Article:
Anywho, as previously mentioned, we trained at CP five out of our six days there, and it was well worth every minute/penny. Not to mention, we enjoyed staying active and getting after it far more than had we sprawled out on a sandy beach for hours on end somewhere in the tropics. Don't get me wrong, we love sunshine and beautiful beaches, but this was our version of spicing it up a bit and doing what we love.

We got to play with some new toys, too. I used the giant cambered bar for the first time, which rendered me able to posteriorly load myself (with a barbell) for the first time without shoulder pain. It felt pretty darn good:

Kelsey played with rope pullups for the first time:

We worked on our "yokes" with the farmer carry implements:

And we tried a variety of lifts using chains for added resistance. Deadlifts vs. chains, side planks vs. chains, hip thrusters vs. chains, and pushups vs......yep, chains.

Not to be outdone, my wife busted out a pretty impressive set:

(one of the CP interns made a pretty amusing comment to her - upon being shocked when she asked him to place 45lbs of chain on her - but I'll refrain from mentioning it here out of fear of offending a particular training camp).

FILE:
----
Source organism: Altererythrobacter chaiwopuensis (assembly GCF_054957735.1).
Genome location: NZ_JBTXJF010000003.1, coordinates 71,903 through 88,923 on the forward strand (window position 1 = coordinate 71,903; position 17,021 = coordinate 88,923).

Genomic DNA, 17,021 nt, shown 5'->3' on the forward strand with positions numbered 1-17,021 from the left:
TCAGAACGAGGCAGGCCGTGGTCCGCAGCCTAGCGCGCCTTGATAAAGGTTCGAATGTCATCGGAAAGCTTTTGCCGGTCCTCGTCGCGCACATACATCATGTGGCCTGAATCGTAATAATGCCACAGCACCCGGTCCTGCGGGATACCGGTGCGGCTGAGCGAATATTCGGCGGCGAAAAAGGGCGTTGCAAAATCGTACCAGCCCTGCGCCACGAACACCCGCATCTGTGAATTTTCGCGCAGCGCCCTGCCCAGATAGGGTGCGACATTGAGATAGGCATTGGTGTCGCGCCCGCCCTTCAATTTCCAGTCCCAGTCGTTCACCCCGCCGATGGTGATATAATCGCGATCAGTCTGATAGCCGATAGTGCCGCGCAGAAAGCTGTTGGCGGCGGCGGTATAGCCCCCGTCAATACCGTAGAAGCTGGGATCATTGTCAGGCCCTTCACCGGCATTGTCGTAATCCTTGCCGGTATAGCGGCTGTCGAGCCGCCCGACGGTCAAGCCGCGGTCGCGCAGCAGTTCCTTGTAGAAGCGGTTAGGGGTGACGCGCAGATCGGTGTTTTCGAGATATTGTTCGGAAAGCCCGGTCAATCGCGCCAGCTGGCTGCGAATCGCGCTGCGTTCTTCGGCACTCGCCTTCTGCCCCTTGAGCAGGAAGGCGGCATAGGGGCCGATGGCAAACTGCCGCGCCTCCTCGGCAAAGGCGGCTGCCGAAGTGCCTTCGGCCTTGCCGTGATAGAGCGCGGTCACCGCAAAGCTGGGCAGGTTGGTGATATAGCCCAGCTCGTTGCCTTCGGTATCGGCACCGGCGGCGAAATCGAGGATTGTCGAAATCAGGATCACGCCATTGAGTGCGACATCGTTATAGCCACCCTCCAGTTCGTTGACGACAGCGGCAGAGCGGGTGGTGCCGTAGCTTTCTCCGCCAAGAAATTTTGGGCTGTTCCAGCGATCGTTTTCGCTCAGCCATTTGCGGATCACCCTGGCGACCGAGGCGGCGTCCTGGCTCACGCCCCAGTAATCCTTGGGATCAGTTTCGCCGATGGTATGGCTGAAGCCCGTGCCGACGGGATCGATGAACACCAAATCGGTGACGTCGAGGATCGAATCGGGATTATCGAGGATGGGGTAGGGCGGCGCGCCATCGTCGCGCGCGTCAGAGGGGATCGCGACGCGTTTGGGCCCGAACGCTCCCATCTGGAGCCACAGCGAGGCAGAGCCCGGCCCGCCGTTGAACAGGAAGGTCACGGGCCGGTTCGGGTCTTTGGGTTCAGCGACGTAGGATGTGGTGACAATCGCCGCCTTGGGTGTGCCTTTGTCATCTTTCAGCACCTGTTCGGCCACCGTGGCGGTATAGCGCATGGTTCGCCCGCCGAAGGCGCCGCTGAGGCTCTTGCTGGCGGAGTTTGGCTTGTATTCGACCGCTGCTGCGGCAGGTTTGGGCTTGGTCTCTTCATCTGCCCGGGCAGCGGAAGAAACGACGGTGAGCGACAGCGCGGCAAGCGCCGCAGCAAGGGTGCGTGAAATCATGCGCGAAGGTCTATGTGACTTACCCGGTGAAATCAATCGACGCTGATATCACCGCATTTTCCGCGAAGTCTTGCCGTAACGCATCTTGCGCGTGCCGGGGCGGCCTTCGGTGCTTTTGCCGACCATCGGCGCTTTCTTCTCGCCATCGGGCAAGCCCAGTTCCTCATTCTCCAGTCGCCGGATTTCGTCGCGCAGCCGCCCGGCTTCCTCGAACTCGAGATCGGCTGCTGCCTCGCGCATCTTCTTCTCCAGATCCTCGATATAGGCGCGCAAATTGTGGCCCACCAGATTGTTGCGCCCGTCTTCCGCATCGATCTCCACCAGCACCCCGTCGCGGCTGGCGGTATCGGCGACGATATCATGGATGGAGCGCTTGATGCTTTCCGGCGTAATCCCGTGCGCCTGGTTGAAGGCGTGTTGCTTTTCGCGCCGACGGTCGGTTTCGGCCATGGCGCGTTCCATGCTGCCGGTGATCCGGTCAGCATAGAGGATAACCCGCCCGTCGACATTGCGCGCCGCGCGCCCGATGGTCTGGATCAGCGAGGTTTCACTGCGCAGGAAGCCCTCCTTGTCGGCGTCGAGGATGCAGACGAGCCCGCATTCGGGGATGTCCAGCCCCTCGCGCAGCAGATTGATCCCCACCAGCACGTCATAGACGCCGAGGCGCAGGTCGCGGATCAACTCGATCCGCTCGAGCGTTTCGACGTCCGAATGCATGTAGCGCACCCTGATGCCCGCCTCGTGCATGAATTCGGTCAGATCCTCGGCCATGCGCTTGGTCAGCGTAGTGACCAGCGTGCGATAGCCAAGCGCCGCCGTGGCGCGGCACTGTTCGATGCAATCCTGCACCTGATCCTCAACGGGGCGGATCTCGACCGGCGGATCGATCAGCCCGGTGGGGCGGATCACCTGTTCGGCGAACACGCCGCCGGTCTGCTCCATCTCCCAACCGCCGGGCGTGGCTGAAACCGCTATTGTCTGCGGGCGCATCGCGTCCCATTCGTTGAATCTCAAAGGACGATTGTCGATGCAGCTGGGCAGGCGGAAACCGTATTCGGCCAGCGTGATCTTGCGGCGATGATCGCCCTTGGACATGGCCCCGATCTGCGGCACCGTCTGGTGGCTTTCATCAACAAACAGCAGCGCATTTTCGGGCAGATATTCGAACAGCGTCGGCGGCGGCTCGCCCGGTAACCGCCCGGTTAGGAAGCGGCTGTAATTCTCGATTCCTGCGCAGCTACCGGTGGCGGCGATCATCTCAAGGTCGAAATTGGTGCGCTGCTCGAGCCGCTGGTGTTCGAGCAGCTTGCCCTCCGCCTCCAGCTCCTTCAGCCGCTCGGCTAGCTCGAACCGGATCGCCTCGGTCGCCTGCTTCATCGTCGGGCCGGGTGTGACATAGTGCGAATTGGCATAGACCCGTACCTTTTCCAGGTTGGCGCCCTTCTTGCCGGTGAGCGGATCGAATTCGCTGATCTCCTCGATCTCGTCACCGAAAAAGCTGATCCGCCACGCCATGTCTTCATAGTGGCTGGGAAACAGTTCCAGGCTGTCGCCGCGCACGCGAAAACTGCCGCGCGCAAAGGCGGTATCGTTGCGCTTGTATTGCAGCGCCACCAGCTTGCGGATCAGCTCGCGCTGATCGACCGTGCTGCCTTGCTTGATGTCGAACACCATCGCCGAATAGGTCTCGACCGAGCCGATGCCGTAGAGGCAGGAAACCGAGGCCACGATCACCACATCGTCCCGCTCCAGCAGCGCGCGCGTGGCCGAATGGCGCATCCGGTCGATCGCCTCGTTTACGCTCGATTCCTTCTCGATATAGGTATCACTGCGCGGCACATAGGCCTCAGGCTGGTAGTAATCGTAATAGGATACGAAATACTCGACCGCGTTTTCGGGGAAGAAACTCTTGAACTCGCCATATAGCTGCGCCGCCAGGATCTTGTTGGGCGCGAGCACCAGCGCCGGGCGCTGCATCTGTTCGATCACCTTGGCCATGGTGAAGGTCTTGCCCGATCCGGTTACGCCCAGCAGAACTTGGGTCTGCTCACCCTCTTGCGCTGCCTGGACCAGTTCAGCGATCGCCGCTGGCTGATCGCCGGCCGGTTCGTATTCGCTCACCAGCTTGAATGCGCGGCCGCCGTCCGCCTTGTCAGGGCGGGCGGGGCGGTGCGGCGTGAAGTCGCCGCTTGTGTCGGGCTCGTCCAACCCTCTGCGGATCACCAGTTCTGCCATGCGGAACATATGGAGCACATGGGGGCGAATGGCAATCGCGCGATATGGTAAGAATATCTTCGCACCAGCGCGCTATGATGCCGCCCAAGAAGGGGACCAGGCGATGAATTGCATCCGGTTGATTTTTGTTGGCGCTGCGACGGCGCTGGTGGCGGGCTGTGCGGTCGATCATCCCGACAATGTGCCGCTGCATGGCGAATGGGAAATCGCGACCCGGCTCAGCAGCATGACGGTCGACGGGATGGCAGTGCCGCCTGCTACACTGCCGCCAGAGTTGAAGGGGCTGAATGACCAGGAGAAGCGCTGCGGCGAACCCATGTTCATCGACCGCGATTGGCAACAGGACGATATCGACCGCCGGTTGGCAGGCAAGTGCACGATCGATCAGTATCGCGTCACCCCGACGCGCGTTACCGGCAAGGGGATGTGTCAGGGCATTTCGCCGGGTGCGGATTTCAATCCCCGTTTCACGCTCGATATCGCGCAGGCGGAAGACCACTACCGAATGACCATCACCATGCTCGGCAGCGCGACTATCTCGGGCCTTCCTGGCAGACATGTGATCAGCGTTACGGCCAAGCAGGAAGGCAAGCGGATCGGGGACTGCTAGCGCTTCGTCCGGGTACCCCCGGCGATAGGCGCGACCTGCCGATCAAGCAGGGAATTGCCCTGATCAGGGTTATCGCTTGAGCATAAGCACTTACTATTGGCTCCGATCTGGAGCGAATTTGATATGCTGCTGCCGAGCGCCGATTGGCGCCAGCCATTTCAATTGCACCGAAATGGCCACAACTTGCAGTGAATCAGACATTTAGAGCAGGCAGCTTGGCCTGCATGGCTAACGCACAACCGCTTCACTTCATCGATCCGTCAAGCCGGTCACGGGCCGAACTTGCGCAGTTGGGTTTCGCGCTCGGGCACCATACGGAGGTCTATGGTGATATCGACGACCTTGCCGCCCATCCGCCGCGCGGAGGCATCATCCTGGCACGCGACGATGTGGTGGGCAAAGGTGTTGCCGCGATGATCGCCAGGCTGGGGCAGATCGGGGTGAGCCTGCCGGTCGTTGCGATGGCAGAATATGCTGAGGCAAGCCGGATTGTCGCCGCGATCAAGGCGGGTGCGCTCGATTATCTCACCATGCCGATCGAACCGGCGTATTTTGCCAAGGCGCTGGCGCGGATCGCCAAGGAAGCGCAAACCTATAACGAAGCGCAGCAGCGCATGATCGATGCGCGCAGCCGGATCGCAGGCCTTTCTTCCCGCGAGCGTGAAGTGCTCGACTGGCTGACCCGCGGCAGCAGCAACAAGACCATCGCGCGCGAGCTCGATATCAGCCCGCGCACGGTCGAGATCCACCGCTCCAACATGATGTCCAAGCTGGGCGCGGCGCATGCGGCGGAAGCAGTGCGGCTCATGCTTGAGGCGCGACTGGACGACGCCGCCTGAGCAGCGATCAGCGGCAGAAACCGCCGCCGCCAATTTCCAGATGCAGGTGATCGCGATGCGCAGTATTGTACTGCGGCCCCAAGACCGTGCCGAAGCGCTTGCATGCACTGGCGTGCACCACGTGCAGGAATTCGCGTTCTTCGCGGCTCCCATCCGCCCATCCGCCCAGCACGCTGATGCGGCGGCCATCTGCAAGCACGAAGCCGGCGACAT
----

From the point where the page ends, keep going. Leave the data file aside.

I used to think people primarily used them (chains) for the general bada**ery obtained by doing any lift with them, but, after using them for the first time I can say that on top of the fact that while yes, you do automatically achieve mild superhero status when you add chains to a movement, they also offer a very practical loading tool. I'm foreseeing a trip to a marina sometime soon to pick up a few, and am definitely open for suggestions if anyone in the area knows of a good one.

Finally, getting to the central point of this post, I'd like to touch briefly on one of the bullet points I made at the beginning (specifically, that training at CP was an incredible learning experience). If I dug up only one golden nugget out of our experience up North, it was this:

Everyone, EVEN strength coaches, should be periodically coached and trained by someone else.

This was so invaluable for Kelsey and I that I can't even put into words all the benefits we received from this experience. Considering that Kelsey and I both spend 5-6 days a week coaching and helping OTHER people under our watch, it was a huuuge difference when we flipped to the other side of the coin last week and had the CP staff coach us.